In a move that animal rights activists claim as a victory, the Coulston Foundation, the largest primate research facility in the United States, has agreed to surrender up to 300 chimpanzees--half its current chimp population--by January 2002. The agreement was reached with the U.S. Department of Agriculture (USDA) in response to charges the agency had brought against the lab in 1998 and 1999, from unsanitary storage of the chimps' food to unsafe veterinary and surgical procedures that led to the deaths of several animals.
As part of a consent decision signed on 24 August, the Alamogordo, New Mexico-based foundation will also allow a USDA-approved external review team to examine its operations and records and has agreed to implement that team's recommendations. Furthermore, the foundation has agreed not to breed or buy any new chimps, to employ an adequate veterinary staff, and to handle the animals in a way that does not cause them "behavioral stress, physical harm and unnecessary discomfort."
The Coulston Foundation is a private breeding and research facility supported by the National Institutes of Health, which conducts research into AIDS, toxicology, spinal cord injury, and vaccine development. It also houses chimps left over from the U.S. Air Force's space program and uses them in research. In recent years, the foundation has come under attack from animal rights activists for alleged mistreatment of its animals (Science, 22 May 1998, p. 1186).
According to a USDA spokesperson, the lab paid a $40,000 civil penalty in 1996 for violating the animal handling guidelines outlined in the Animal Welfare Act. But in 1998, after several chimps had died at the facility, the USDA started a new investigation, which concluded that three chimps died at the facility because staff veterinarians were not informed of side effects of drugs being tested on the animals; another allegedly died after undergoing surgery in a state of shock. By signing the consent decision, the foundation has ended USDA's investigation without admitting the charges.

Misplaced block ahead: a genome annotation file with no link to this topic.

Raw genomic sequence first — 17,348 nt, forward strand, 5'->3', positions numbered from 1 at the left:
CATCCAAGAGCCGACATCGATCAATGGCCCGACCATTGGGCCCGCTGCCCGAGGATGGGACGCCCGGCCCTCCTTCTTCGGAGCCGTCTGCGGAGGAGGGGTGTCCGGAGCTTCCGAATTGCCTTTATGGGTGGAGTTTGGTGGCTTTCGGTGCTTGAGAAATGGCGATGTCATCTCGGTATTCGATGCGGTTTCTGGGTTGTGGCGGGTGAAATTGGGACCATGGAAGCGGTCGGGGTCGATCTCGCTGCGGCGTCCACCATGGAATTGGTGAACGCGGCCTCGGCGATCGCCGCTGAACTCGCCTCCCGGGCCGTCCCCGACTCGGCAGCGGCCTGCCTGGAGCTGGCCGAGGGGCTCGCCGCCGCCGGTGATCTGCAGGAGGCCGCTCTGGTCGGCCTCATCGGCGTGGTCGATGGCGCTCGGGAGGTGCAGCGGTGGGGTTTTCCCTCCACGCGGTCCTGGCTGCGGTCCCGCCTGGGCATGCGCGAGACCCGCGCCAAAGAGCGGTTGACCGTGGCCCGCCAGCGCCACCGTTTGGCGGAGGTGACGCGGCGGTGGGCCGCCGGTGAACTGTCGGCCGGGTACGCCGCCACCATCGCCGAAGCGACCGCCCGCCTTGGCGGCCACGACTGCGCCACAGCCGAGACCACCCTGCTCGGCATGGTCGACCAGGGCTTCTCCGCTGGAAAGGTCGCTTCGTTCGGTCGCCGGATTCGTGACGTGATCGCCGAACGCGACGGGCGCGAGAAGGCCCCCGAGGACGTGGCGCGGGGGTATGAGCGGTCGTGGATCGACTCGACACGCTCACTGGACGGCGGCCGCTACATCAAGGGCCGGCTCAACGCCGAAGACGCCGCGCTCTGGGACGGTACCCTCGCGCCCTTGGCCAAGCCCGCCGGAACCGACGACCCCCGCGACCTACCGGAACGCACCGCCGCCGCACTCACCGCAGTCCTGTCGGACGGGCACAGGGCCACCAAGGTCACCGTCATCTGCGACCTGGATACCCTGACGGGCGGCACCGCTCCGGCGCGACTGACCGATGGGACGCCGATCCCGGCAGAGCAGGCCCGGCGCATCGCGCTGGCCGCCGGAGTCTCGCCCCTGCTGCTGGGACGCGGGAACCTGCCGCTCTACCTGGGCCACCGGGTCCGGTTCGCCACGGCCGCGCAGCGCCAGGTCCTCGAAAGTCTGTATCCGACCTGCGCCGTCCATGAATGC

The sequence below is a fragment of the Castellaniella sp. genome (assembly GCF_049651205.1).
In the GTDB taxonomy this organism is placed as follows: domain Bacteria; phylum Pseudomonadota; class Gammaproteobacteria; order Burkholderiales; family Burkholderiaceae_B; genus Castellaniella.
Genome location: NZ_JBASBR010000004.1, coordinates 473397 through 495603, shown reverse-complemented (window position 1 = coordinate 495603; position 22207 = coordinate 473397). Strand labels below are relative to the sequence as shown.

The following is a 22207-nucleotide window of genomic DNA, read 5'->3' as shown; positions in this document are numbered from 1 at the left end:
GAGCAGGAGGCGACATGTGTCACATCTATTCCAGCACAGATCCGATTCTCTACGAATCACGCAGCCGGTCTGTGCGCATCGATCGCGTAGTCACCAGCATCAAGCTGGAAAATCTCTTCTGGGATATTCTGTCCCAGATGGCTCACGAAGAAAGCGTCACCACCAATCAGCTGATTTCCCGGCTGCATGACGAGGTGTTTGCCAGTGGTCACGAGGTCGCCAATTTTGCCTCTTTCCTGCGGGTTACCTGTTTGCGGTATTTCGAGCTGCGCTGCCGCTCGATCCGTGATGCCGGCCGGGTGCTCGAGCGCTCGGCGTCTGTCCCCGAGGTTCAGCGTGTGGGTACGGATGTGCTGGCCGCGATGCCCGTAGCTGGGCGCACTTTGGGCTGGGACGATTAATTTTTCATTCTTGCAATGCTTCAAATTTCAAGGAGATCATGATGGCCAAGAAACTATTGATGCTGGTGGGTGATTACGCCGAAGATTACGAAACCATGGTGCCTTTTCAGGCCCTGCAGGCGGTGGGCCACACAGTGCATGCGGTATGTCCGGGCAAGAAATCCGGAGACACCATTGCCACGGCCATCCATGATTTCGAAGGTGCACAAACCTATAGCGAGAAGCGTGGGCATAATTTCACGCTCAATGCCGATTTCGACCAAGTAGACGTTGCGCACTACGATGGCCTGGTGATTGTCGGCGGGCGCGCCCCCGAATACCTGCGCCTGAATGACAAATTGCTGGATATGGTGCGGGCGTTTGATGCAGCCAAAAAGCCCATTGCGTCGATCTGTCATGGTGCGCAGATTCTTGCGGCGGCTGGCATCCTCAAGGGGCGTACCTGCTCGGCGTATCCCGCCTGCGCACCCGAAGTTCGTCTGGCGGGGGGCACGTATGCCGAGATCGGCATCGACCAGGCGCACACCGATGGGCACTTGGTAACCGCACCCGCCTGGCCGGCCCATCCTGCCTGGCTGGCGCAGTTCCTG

Eric Kleinman, a spokesperson for the watchdog group In Defense of Animals (IDA) in Mill Valley, California, says that the Coulston Foundation lacks the staff and the resources to look after its 600 chimpanzees. Frederick Coulston, the foundation's president, declines to discuss the USDA's charges, but says implementing the agreement "will result in a better foundation." He says he welcomes the opportunity to work with outside reviewers. The lab has already started giving away some chimps to an animal sanctuary, Coulston says. But he adds that the recipients have to be chosen carefully, because they are not bound by the Animal Welfare Act, and they are not subject to government oversight. "You can't give them to just anyone," says Coulston.